Quotable: WSJ Article “How Not to Ruin a Swimming Prodigy”

Tucked away in the Sports section of the May 30, 2012 WSJ (yes, I read the Sports section of the WSJ), is an article by Matthew Futterman about one coach’s successful style which incorporates adaptation in order to maintain an element of fun in practice. In the end, the element of fun extends the training and achieves more than if the drills were fixed. To a degree, the coach allows some elective participation but this seems to have resulted in a greater focus on the outcome. In swimming as much as in any other sport I can think of, the swimmer must come up for air and periodically think about how much more they need to put in to reach the goal. To the YCISL, this style of training with an element of fun is one I would care to embrace.

Here is some extracted text that impresses me…

As a coach, however, Schmitz stands out for a devotion to rest and play. No less important than his swimmers’ splits is whether they are having fun inside and outside the natatorium. At practice, if the kids seem spent, he’ll end the workout midway through and start a game of water polo. “He’s a fun loving kid, he laughs with them, he plays loud music,” said D.A. Franklin, Missy’s mother.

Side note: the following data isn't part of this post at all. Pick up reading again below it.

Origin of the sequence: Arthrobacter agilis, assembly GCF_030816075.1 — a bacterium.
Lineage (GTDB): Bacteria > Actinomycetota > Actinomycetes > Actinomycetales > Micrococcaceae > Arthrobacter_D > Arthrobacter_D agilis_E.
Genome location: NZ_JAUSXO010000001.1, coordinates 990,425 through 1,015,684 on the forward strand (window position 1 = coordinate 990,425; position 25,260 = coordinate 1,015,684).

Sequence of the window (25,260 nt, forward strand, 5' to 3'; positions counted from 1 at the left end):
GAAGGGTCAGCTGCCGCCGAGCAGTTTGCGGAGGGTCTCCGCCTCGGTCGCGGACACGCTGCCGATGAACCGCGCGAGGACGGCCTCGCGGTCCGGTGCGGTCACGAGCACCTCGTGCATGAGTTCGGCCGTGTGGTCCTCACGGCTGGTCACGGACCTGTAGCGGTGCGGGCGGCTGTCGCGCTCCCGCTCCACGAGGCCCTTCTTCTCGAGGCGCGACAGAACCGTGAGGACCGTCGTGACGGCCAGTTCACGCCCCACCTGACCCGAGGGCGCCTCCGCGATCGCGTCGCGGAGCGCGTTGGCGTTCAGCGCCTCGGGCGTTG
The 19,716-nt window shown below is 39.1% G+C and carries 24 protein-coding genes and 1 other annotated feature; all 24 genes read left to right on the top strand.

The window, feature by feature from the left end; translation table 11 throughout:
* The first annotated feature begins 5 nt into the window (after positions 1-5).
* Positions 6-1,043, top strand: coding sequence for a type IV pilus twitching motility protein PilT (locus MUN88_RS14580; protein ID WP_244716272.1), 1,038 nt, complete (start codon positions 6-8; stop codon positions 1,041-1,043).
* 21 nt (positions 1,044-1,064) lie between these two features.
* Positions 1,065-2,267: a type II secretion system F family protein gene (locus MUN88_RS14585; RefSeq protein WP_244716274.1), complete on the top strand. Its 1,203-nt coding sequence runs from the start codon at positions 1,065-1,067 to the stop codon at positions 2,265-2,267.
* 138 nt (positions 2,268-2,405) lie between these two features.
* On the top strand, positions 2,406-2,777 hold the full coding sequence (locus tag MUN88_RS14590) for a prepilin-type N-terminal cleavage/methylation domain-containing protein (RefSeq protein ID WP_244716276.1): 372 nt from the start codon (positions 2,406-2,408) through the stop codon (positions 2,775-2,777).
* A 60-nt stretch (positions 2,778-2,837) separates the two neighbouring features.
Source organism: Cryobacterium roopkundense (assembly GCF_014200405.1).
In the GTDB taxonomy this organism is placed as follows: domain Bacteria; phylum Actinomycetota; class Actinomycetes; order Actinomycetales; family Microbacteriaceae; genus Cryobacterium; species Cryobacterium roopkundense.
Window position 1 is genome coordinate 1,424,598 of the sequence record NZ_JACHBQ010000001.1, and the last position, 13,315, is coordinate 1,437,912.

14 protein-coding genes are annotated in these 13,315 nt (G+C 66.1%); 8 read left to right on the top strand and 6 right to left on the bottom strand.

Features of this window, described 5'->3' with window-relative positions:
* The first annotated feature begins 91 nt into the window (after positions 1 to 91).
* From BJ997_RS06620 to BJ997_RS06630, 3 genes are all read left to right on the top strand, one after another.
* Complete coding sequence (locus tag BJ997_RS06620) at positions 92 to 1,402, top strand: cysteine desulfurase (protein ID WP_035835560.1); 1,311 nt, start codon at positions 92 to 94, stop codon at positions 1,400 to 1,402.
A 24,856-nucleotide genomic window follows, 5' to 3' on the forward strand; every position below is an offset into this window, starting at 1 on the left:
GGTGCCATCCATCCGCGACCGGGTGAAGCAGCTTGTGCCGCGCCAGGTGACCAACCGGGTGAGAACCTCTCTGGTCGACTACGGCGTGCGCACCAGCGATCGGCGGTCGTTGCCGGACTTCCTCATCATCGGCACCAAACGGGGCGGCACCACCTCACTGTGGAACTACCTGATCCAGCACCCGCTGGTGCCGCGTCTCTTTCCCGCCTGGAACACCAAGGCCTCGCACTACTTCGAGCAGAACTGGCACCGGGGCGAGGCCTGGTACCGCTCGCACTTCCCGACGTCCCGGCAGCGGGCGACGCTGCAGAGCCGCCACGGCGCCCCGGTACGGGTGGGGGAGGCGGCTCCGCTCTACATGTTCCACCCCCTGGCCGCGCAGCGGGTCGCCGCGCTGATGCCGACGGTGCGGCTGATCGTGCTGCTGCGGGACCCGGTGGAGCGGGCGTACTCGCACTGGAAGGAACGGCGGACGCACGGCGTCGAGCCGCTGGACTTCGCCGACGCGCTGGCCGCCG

Schmitz’s swimmers also go through a structured dry land practice twice a week that focuses on building core strength and athleticism. “Looking at a black line all day, every day gets awfully dull,” he said.

Even when it comes to improving form—something other coaches regard as a strict science—Schmitz believes in the art of play. Sometimes, in fact, he orders his charges into the deep end for a session of vertical kicking, with the aim of lifting their torsos out of the water.

“A lot of this is about simply playing around in the water,” he said. “That’s what kids do naturally, and the play engages the mind and gives the swimmer the tools to figure out the right way to move their body.”


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